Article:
Transfers typically happen quickly. Generally, domestic bank wires are completed in three days, at most. If transfers occur between accounts at the same financial institution, they can take less than 24 hours. Wire transfers via a non-bank money transfer service may happen within minutes.
If you’re sending money to another country, however, it may take as many as five days for the recipient to receive their funds. To find out exactly how long it’ll take to receive funds from a wire transfer, you’ll need to check with your bank or credit union. If you’re in a rush, you can find out if there’s a way to expedite the process.
Occasionally, there are delays. If the bank sending the funds makes a mistake, a wire transfer may take longer than expected. Holidays can also disrupt wire transfers. Prepare for delays if you’re receiving money from a slow-to-pay country such as Afghanistan or Cuba.
Can You Cancel a Wire Transfer?
Wire transfers are normally final. Once the recipient’s bank accepts the transfer and receives the funds, that’s it. At that point, you likely won’t be able to get your money back. There are a few exceptions, however.
Your wire transfer may be reversible if the bank that initiated the transfer made a mistake. For example, if the recipient received more money than he or she was supposed to, that issue may be resolved.
If you begin a wire transfer but change your mind about sending someone money, you may be able to cancel the transaction. But you’ll need to act quickly. A relatively new rule under the Dodd-Frank Wall Street Reform and Consumer Protection Act says that consumers sending money internationally usually have the right to cancel their wire transfers for free within a 30-minute period.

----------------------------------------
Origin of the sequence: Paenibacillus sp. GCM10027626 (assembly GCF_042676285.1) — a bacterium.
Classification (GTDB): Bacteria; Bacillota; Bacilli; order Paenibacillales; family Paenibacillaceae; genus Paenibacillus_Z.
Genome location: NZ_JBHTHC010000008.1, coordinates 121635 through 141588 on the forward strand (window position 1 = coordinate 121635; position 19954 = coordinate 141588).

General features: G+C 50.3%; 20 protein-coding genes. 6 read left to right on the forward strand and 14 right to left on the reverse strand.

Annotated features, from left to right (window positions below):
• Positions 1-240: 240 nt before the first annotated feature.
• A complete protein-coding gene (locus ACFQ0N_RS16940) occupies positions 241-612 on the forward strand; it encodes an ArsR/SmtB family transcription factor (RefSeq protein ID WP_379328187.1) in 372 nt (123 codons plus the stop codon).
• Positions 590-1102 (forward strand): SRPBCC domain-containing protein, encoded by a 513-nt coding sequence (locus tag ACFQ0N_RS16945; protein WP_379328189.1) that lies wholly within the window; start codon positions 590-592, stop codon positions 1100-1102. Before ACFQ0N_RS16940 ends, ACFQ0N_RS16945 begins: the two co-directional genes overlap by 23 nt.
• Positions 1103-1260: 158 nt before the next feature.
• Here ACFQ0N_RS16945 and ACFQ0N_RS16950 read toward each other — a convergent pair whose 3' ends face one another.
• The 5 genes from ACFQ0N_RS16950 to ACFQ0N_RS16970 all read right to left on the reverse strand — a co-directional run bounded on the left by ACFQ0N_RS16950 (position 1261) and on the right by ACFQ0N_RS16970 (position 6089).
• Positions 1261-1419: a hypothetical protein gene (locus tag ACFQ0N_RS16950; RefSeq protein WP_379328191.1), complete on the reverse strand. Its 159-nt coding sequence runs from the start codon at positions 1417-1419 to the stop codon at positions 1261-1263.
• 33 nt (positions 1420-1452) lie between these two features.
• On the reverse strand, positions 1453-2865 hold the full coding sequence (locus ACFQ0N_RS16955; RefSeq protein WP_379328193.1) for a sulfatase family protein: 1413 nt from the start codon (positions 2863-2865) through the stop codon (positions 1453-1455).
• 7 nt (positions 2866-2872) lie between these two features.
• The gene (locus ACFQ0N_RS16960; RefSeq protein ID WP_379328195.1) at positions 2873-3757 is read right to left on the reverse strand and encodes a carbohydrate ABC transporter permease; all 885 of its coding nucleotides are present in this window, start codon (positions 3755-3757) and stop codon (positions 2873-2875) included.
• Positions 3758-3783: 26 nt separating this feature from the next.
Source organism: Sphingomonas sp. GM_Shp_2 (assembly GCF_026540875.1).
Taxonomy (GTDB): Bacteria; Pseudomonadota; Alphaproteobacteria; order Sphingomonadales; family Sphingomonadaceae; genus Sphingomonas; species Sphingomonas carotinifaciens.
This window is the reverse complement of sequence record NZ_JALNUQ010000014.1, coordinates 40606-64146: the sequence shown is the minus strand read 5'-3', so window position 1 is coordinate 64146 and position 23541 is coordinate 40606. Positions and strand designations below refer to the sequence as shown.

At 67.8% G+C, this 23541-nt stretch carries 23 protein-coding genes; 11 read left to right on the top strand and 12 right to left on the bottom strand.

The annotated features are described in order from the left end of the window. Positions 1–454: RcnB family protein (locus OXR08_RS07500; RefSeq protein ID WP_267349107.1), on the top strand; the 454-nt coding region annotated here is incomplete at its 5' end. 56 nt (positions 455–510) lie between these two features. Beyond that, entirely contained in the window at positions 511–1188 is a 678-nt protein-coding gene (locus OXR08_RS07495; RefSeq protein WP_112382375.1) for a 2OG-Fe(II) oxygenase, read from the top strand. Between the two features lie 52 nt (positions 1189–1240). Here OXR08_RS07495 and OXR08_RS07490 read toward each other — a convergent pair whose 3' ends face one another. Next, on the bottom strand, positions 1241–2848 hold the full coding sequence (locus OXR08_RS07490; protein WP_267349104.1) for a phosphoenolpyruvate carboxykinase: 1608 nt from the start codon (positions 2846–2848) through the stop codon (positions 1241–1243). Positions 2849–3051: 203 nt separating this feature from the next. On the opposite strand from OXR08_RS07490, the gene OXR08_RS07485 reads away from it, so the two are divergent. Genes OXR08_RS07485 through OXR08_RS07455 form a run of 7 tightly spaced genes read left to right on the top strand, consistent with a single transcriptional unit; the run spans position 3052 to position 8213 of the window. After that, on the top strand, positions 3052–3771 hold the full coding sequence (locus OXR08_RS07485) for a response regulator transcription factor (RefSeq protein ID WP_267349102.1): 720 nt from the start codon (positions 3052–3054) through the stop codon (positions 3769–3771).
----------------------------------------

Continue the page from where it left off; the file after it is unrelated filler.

You can also reverse a wire transfer if the money is taking a long time to reach its destination or goes to the wrong account. For international wire transfers, note that you may also loose money if the currency exchange is lower on the date of the reversal. In either case, make sure to consult your bank for additional fees or terms before sending money.
Wire transfers provide a fast and secure method of sending money electronically. But the downside is that senders and recipients likely both have to pay a fee. Outbound wire fees can typically range from $20 to $40, while inbound fees are usually much cheaper at below $10. For a lower cost electronic transfer method, you may be better off using a payment app or mobile banking system.
Tips for Finding a Bank Account
- If you have financial questions beyond wire transfers, a financial advisor could help you set up a plan for your savings needs and investment goals. SmartAsset’s free tool matches you with up to three vetted financial advisors in your area, and you can have free introductory calls with your advisor matches to decide which one you feel is right for you. If you’re ready to find an advisor who can help you achieve your financial goals, get started now.
- Both traditional and online banks offer a wide range of options for deposit accounts, with various savings, checking and money market accounts available. Some accounts may earn below the average rate while still offering some handy savings perks. It’s up to you to decide which features benefit you most.
- If you’re not happy by the low-earning accounts at brick-and-mortar banks, consider whether you’d be comfortable with an online bank. You won’t have access to physical branches, but you’ll typically still have access to ATMs and mobile apps. Online banks are more likely to offer the highest rates to boost your savings.